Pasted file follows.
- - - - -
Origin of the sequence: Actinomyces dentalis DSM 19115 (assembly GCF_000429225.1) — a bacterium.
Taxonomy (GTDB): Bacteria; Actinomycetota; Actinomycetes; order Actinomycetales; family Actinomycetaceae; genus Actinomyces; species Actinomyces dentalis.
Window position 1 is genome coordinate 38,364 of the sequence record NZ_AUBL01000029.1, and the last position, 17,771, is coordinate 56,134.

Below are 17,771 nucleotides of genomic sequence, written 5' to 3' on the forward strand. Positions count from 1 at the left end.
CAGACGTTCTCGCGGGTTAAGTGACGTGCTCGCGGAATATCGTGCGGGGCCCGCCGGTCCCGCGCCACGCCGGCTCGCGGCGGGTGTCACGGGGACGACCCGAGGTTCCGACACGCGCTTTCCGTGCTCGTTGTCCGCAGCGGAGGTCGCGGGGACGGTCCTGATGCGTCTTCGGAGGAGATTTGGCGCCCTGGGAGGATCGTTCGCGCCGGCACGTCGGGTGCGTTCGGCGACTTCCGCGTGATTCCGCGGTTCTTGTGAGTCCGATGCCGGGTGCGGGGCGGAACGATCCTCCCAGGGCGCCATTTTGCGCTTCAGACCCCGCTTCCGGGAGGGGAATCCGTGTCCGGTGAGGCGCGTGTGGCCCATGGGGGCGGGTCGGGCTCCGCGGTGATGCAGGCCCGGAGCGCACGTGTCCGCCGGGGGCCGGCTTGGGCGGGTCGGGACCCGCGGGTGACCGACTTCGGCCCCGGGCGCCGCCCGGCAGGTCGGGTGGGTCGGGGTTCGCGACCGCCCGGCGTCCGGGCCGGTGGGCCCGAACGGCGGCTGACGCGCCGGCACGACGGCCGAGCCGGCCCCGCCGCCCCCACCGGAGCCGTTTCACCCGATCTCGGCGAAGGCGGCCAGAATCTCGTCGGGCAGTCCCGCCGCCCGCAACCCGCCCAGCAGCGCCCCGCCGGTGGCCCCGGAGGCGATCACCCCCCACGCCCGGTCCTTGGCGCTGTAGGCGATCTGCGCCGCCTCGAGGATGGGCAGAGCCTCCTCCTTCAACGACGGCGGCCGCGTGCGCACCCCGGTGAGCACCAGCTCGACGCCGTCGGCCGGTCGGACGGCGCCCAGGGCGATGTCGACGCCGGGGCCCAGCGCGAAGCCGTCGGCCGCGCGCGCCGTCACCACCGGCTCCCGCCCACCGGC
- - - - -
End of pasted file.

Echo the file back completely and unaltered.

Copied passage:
Origin of the sequence: Actinomyces dentalis DSM 19115 (assembly GCF_000429225.1) — a bacterium.
Taxonomy (GTDB): Bacteria; Actinomycetota; Actinomycetes; order Actinomycetales; family Actinomycetaceae; genus Actinomyces; species Actinomyces dentalis.
Window position 1 is genome coordinate 38,364 of the sequence record NZ_AUBL01000029.1, and the last position, 17,771, is coordinate 56,134.

Below are 17,771 nucleotides of genomic sequence, written 5' to 3' on the forward strand. Positions count from 1 at the left end.
CAGACGTTCTCGCGGGTTAAGTGACGTGCTCGCGGAATATCGTGCGGGGCCCGCCGGTCCCGCGCCACGCCGGCTCGCGGCGGGTGTCACGGGGACGACCCGAGGTTCCGACACGCGCTTTCCGTGCTCGTTGTCCGCAGCGGAGGTCGCGGGGACGGTCCTGATGCGTCTTCGGAGGAGATTTGGCGCCCTGGGAGGATCGTTCGCGCCGGCACGTCGGGTGCGTTCGGCGACTTCCGCGTGATTCCGCGGTTCTTGTGAGTCCGATGCCGGGTGCGGGGCGGAACGATCCTCCCAGGGCGCCATTTTGCGCTTCAGACCCCGCTTCCGGGAGGGGAATCCGTGTCCGGTGAGGCGCGTGTGGCCCATGGGGGCGGGTCGGGCTCCGCGGTGATGCAGGCCCGGAGCGCACGTGTCCGCCGGGGGCCGGCTTGGGCGGGTCGGGACCCGCGGGTGACCGACTTCGGCCCCGGGCGCCGCCCGGCAGGTCGGGTGGGTCGGGGTTCGCGACCGCCCGGCGTCCGGGCCGGTGGGCCCGAACGGCGGCTGACGCGCCGGCACGACGGCCGAGCCGGCCCCGCCGCCCCCACCGGAGCCGTTTCACCCGATCTCGGCGAAGGCGGCCAGAATCTCGTCGGGCAGTCCCGCCGCCCGCAACCCGCCCAGCAGCGCCCCGCCGGTGGCCCCGGAGGCGATCACCCCCCACGCCCGGTCCTTGGCGCTGTAGGCGATCTGCGCCGCCTCGAGGATGGGCAGAGCCTCCTCCTTCAACGACGGCGGCCGCGTGCGCACCCCGGTGAGCACCAGCTCGACGCCGTCGGCCGGTCGGACGGCGCCCAGGGCGATGTCGACGCCGGGGCCCAGCGCGAAGCCGTCGGCCGCGCGCGCCGTCACCACCGGCTCCCGCCCACCGGC